An interview between Save It For Later curator Ryan Steadman and artist Graham Collins
Ryan Steadman: While your new body of work represents a significant shift from the work in your last exhibition at The Journal, there is definitely a continued thread of salvaged or "revived" materials that is noticeable. What drew you to utilizing other people's artworks as a medium?
Graham Collins: I do like the idea that I'm reviving these old paintings. I've always wanted a kind of specific anonymity in my tinted glass works, so for me that’s sort of the link to these new re-stretched found paintings. And this idea of making a sculpture of a painting. But with these works I get to focus on more of the basic elements that can constitute a painting: the stretchers are really important since that's my main contribution, shape, color, paint handling and of course the image.
RS: Those are two very central ideas to your process. Let's start with "specific anonymity." Now that you're using other people's paintings as a material, do you feel as if the question of authorship has become significant in your work? Simultaneously, I feel like this work also addresses the complexities of failure in art, finding value in the unseen mass of unused artworks that languish in a sort of purgatory.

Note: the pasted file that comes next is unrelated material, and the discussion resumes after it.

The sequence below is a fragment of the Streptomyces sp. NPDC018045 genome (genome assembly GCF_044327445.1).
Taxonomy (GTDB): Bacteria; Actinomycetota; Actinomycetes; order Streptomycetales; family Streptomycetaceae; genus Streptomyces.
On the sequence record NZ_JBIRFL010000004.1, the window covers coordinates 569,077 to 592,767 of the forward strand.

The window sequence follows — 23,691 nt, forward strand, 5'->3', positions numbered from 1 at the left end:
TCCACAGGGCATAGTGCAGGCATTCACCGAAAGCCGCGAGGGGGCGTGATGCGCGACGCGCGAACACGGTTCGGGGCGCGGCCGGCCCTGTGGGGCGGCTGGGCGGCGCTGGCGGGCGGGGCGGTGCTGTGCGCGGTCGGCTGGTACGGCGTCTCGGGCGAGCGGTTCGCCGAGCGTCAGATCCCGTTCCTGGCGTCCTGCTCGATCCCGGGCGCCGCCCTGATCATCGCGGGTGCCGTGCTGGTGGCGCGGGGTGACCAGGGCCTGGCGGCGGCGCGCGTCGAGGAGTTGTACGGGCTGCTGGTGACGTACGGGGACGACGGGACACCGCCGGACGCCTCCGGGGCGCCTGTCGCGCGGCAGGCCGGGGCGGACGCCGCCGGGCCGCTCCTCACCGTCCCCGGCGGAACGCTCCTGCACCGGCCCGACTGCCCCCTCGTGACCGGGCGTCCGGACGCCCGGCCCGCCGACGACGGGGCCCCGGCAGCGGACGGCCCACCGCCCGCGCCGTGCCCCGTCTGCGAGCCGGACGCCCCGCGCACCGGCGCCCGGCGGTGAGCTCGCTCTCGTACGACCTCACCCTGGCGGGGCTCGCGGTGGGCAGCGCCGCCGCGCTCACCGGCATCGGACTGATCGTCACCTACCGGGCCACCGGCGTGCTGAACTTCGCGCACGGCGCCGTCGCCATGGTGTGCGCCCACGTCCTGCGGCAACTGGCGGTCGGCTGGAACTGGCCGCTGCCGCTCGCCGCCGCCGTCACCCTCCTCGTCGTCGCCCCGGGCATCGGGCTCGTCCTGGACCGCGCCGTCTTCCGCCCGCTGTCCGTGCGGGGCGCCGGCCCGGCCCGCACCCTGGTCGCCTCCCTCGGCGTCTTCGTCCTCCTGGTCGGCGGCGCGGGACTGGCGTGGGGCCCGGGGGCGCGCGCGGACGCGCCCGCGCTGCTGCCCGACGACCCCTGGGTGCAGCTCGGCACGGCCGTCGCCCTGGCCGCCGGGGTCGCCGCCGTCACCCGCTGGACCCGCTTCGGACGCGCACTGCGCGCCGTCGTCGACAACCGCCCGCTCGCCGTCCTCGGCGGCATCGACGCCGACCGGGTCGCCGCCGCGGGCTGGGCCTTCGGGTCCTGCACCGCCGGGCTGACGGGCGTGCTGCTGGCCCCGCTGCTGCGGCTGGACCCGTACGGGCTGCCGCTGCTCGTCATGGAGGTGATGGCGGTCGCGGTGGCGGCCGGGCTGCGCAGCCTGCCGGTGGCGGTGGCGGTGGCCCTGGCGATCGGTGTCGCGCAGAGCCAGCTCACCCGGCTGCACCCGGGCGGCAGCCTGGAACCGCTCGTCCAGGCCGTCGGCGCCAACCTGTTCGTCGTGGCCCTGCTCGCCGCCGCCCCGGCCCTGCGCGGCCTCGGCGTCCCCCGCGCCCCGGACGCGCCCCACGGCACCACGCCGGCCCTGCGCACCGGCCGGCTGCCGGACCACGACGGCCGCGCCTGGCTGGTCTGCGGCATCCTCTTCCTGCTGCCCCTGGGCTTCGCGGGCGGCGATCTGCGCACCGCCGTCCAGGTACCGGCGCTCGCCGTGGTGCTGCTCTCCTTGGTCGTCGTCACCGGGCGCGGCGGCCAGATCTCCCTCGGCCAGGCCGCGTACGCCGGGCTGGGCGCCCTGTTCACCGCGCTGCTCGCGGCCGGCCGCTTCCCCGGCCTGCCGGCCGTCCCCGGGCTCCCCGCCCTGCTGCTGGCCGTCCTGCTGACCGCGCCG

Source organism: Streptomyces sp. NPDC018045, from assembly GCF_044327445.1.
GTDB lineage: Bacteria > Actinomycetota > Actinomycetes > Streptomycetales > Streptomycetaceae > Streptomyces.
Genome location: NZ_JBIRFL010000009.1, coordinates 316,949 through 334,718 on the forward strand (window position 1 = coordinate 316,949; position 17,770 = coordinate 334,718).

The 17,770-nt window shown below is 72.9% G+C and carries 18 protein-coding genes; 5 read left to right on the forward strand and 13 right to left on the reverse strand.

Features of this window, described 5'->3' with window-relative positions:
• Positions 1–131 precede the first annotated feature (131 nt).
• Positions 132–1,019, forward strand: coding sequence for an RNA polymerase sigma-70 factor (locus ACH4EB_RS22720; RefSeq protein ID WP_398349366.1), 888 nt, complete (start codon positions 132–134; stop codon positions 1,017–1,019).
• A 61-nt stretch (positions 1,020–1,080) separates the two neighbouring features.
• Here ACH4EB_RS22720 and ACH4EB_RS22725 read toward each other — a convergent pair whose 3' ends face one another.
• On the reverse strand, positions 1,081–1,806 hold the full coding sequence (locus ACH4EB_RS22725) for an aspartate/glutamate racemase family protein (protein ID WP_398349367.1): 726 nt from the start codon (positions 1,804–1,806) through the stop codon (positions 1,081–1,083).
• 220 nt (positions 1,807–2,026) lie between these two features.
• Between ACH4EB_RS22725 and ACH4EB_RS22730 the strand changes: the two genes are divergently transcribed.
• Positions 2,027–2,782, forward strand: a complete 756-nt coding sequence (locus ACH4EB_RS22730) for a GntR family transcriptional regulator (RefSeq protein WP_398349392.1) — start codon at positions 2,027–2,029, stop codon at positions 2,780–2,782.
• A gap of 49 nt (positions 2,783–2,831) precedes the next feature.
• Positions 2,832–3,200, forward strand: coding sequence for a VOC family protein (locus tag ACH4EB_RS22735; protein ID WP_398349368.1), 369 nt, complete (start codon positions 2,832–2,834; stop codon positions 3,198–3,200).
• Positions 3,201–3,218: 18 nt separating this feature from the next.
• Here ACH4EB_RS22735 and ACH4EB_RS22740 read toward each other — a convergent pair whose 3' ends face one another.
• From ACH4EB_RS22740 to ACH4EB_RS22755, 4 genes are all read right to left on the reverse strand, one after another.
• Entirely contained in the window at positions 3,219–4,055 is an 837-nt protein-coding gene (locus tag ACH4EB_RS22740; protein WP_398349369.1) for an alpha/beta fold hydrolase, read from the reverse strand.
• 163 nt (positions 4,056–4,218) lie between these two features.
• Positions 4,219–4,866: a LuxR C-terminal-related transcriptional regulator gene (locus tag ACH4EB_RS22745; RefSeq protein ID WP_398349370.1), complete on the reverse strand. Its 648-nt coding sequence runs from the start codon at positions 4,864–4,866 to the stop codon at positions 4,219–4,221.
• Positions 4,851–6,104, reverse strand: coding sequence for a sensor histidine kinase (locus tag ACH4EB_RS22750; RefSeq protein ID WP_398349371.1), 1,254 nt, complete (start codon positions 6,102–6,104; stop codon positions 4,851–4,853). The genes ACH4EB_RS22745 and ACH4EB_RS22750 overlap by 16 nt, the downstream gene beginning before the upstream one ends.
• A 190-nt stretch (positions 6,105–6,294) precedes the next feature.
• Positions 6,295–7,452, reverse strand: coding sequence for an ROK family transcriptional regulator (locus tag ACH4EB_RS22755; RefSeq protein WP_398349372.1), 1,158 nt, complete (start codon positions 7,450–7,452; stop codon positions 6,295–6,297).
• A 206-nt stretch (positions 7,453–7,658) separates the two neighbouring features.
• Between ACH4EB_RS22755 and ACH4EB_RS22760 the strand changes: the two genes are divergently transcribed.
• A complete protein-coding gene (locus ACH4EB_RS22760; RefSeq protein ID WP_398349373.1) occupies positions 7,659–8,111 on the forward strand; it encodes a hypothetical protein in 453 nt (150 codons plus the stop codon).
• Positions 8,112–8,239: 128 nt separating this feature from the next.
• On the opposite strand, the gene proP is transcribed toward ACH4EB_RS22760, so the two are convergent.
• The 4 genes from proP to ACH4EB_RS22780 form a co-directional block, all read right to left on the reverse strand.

GC: Well I think the tinted paintings have a weird sense of authorship already – I consider myself the author of this system that incorporates expressionistic gesture and sentimentality, but I've never felt like the author of the marks themselves – they are either random or found or just intrinsic to the material. The re-stretched paintings work in a very similar way for me. I try to coax these new forms out of the existing ones, the way a sculptor might follow marble veins or wood grain for inspiration. And I like very much that these pieces might breathe new life into old work. There are a lot of paintings out there, so it's nice to sort of conserve aesthetic energy this way.